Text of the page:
A radical explanation for censorship


The FCC's vote to dismantle net neutrality regulations is a deathly blow to equal access to the internet.

It's about a lot more than how long it may take your favorite Netflix shows to load, and here's why. Timothy Karr, the senior director of strategy at Free Press, and Maya Wiley, senior vice president of social justice at The New School, joined Salon's Alyona Minkovski for "Salon Talks" to explain why net neutrality is about free speech, democratic engagement and socioeconomics.

"It's a huge issue because now in the 21st century, broadband access, high-speed internet access and the access to information is fundamental to the economy, to our democracy, to the way we get and share information about what's happening in the world, the way we organize our communities, find solutions," Wiley said.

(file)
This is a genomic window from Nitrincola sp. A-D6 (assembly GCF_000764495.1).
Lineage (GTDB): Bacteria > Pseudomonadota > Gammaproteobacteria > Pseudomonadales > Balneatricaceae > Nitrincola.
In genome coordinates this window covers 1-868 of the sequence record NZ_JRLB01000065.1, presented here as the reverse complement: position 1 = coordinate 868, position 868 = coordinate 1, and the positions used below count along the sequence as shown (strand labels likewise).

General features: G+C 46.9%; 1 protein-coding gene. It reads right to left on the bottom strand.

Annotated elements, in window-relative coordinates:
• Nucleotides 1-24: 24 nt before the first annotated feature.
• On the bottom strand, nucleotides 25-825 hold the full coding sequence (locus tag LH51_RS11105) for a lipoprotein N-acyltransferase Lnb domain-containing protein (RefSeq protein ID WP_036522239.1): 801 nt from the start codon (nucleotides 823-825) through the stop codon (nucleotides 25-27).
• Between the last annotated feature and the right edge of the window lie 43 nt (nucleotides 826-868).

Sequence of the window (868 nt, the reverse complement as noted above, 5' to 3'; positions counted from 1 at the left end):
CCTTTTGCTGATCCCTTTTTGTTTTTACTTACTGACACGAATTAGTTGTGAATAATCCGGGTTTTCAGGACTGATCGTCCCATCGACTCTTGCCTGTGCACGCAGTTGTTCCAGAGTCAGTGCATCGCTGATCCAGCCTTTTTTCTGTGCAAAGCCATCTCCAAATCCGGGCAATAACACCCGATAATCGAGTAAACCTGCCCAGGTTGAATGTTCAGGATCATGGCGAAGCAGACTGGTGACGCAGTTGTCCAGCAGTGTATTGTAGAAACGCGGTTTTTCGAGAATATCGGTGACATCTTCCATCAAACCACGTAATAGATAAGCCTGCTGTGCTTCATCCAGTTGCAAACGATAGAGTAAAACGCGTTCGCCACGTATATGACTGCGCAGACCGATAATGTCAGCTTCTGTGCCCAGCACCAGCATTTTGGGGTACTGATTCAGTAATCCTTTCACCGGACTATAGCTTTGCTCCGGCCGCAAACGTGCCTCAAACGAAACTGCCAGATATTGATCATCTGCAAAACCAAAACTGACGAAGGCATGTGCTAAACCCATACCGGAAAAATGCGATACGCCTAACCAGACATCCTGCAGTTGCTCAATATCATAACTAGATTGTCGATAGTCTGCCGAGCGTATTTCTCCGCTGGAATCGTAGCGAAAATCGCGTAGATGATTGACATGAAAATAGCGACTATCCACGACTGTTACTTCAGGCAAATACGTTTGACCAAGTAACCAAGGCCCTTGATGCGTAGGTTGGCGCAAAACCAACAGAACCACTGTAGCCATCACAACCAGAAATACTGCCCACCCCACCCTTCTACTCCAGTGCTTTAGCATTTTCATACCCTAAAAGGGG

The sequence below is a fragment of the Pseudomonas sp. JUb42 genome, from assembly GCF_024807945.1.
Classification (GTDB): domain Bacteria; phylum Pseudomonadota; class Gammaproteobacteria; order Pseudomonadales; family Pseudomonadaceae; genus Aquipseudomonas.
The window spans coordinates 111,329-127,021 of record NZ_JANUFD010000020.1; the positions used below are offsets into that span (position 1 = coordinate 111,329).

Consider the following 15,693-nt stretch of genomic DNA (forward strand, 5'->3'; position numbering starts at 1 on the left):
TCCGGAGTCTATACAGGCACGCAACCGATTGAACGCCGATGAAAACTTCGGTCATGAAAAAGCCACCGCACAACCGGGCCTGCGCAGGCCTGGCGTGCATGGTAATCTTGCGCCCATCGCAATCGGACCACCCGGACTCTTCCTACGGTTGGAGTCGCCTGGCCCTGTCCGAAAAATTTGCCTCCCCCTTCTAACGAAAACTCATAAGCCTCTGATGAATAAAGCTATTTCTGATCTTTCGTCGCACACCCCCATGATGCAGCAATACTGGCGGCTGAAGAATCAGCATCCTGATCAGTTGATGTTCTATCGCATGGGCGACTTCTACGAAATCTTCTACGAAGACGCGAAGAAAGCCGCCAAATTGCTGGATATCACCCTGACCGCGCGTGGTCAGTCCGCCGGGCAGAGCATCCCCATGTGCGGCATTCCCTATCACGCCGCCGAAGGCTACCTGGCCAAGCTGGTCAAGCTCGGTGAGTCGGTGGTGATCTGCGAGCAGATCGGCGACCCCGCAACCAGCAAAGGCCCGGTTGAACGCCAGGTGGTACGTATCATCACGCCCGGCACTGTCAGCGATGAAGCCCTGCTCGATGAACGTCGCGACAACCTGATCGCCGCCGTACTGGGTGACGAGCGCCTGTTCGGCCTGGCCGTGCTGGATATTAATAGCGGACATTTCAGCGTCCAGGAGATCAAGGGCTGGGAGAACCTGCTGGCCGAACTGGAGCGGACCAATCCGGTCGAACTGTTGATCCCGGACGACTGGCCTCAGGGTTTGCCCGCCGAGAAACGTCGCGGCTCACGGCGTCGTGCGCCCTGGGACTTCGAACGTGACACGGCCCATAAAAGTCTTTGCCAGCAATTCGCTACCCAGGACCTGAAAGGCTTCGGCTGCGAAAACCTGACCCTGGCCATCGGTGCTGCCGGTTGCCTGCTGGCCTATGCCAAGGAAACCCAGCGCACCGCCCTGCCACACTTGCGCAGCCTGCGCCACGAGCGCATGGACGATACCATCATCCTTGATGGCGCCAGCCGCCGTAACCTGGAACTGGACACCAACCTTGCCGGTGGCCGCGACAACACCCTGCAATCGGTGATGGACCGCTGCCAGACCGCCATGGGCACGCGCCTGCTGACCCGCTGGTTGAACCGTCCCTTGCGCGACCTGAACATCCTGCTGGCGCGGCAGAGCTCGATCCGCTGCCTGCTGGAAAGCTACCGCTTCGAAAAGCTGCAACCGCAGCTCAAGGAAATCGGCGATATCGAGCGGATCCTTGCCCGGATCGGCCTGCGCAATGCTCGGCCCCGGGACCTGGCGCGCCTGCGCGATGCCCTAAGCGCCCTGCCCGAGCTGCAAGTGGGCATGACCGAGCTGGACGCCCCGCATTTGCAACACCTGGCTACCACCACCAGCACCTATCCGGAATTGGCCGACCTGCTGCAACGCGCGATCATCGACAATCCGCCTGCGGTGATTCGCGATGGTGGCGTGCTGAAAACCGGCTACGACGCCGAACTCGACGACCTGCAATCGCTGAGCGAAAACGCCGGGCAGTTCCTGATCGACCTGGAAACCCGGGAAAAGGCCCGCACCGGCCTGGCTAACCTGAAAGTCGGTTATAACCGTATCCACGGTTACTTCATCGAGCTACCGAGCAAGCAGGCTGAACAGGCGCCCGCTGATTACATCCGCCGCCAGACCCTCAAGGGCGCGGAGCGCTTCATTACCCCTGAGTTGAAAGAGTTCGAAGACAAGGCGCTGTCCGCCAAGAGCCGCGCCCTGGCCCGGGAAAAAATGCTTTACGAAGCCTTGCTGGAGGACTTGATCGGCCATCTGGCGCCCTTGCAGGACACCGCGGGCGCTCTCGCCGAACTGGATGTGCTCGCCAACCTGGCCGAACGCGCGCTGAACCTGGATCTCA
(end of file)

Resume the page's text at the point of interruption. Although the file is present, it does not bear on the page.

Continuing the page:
By getting rid of the Obama-era rules and no longer regulating internet service providers like public utilities, there will be nothing to stop internet service providers from making companies or users pay a premium to access certain content at faster speeds.

"This is a complete abdication of the agency's authority. It's a very radical decision," Karr said. "Now if your internet service provider wants to censor your ability to speak online, there's nothing there that could stop it. If it wants to block your ability to access a website or a service that you like online, there is nothing that would stop your internet service provider from doing that".

To hear more about what states, cities and Congress can do to save net neutrality, as well as how this will impact communities of color, watch the video above.

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